INTRODUCTION

Text by Maria Lind originally written for the exhibition catalogue "Moderna Museet Projekt", Moderna Museet, Stockholm, 1998.

In the summer of 1998, under the newly instituted auspices of Moderna Museet Projekt, Peter Geschwind had a satellite exhibition at the Centre Culturel Su├Ędois in Paris. He was the first artist to do a Moderna Museet Projekt outside of Stockholm when he presented a series of new works in the culture institute's small gallery in the Marais.

Geschwind's at once entertaining and disturbing objects and installations are based on a "do-it-yourself" aesthetic and could hardly be conceivable without the West's consumption and brand-name culture. His work is often composed of widely different things like clothes, household objects and discarded furniture; they also contain elements of machinery, children's playthings and folk art. The individual objects are in themselves so banal that they could have been taken directly out of a convenience store or a rubbish heap. Combined, they almost look as if they belong in a children's programme that has misfired.

The work that Geschwind made in Paris for Moderna Museet Projekt has continued on this track. The lower half of a little body with jeans and sneakers is hung from the ceiling and suddenly begins to spin around; a figure with a package of puffed rice for a face is slumped like a bored teenager in a corner. Now and then a toy tape recorder next to him made a gutteral noise, sounds from a TV game. And, as a gesture to the place of the exhibition, a decorative Eiffel Tower was woven out of many meters of green garden hose. The water that was conducted through the hose terminated with a "cleaner" - a tragic-comic figure made out of a scrubbing brush, a bucket and a bottle of washing up liquid.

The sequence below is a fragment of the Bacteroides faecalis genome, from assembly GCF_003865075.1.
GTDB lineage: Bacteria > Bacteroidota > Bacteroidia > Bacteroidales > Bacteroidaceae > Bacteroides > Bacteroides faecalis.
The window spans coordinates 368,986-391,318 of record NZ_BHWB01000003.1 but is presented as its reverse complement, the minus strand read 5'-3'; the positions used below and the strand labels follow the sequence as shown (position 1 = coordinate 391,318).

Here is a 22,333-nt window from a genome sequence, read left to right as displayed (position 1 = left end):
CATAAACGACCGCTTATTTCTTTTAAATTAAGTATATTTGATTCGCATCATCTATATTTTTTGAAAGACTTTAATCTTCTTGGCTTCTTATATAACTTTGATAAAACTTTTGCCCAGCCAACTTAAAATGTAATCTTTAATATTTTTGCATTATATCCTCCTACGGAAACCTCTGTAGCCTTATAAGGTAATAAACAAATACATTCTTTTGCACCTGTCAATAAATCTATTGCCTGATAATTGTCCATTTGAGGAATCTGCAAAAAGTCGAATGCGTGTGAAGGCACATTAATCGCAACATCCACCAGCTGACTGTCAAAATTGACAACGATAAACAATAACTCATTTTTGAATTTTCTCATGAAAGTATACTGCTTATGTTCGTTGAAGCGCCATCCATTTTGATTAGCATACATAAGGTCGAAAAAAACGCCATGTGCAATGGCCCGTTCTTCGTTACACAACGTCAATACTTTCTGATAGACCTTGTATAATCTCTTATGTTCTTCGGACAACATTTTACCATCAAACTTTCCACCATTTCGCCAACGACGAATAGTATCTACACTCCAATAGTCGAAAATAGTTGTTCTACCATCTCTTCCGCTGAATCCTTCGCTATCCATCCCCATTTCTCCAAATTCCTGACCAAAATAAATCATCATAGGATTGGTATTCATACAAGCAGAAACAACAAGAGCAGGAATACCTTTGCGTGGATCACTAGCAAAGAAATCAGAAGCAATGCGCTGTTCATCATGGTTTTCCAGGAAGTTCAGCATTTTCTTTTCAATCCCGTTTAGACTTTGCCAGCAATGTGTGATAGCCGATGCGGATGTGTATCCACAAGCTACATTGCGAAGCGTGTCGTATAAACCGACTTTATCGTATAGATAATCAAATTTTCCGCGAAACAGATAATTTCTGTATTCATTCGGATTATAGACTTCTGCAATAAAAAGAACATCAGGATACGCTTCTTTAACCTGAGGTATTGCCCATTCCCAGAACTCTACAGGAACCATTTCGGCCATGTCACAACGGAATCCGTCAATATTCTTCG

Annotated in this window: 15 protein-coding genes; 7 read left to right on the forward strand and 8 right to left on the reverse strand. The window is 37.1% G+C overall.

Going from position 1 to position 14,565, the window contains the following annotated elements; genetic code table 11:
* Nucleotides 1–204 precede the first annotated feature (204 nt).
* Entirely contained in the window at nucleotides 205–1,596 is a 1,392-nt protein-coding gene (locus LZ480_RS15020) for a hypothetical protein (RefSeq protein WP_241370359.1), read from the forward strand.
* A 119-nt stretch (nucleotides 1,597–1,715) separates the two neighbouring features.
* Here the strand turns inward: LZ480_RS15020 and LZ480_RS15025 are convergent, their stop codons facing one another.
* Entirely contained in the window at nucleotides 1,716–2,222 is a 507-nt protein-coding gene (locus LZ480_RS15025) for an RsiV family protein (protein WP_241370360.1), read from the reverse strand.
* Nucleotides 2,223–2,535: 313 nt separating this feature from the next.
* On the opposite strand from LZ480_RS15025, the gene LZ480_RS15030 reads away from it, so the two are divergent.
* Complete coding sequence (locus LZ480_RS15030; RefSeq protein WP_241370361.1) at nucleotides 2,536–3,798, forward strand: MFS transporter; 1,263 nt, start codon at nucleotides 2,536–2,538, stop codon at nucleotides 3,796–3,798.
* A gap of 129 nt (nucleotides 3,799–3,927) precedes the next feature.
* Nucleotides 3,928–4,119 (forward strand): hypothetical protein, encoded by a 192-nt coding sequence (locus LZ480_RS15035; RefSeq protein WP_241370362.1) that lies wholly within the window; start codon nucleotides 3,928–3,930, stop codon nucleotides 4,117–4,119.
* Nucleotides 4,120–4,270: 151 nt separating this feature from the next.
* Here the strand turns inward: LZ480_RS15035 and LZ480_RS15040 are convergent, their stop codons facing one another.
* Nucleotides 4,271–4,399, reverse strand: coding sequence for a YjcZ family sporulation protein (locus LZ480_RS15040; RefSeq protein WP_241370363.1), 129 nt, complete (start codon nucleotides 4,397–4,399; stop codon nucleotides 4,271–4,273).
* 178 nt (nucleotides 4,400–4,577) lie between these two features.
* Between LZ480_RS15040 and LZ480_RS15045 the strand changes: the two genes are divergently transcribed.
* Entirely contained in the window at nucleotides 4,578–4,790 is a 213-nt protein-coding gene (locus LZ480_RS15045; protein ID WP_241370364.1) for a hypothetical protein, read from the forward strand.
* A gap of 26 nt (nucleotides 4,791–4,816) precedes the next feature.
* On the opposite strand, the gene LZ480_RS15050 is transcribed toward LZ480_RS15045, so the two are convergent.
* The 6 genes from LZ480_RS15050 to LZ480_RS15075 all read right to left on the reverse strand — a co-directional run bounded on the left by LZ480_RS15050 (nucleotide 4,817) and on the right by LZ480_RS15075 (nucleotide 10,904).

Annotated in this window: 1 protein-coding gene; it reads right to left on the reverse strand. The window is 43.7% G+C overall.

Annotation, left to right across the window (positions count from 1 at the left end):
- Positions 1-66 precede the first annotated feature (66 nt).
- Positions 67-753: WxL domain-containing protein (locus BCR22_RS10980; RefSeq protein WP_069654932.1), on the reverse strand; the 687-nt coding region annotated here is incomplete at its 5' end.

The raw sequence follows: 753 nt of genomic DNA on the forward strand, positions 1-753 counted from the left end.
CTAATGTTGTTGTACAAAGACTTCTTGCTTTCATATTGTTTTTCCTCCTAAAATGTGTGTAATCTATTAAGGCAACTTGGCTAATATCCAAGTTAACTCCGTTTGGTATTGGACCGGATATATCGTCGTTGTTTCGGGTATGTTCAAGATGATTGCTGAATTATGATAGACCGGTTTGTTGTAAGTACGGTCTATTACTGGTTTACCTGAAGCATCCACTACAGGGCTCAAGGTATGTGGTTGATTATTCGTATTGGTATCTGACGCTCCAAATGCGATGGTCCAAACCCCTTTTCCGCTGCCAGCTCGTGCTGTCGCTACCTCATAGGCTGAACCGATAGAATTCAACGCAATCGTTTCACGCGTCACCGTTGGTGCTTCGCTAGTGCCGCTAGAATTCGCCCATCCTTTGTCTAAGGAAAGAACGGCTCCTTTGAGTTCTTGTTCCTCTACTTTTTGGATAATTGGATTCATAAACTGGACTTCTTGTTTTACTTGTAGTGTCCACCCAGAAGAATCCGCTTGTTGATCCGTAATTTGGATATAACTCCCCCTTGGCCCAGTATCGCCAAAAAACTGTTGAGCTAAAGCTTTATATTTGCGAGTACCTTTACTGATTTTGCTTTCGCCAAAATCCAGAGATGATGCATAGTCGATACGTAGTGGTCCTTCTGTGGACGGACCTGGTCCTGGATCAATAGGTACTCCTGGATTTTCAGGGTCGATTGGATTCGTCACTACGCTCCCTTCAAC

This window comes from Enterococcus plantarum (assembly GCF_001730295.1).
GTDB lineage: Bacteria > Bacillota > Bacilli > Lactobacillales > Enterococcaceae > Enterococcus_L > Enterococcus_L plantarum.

What at first glance seems playful or funny in Geschwind's work is soon revealed as not only
violent but even psychotic. In the colourful Merry-Go-Round (1994), constructed from an old table and a dilapidated parasol, simple plaster figures slam against the poles of the merry-go-round. The mobile pieces of junk in Moving Trash (1997), where he has mounted crumbled soda pop cans, empty candy wrappers and entire sacks of rubbish on radio-controlled wheels, also show close contacts with American popular culture, not least in B horror films.

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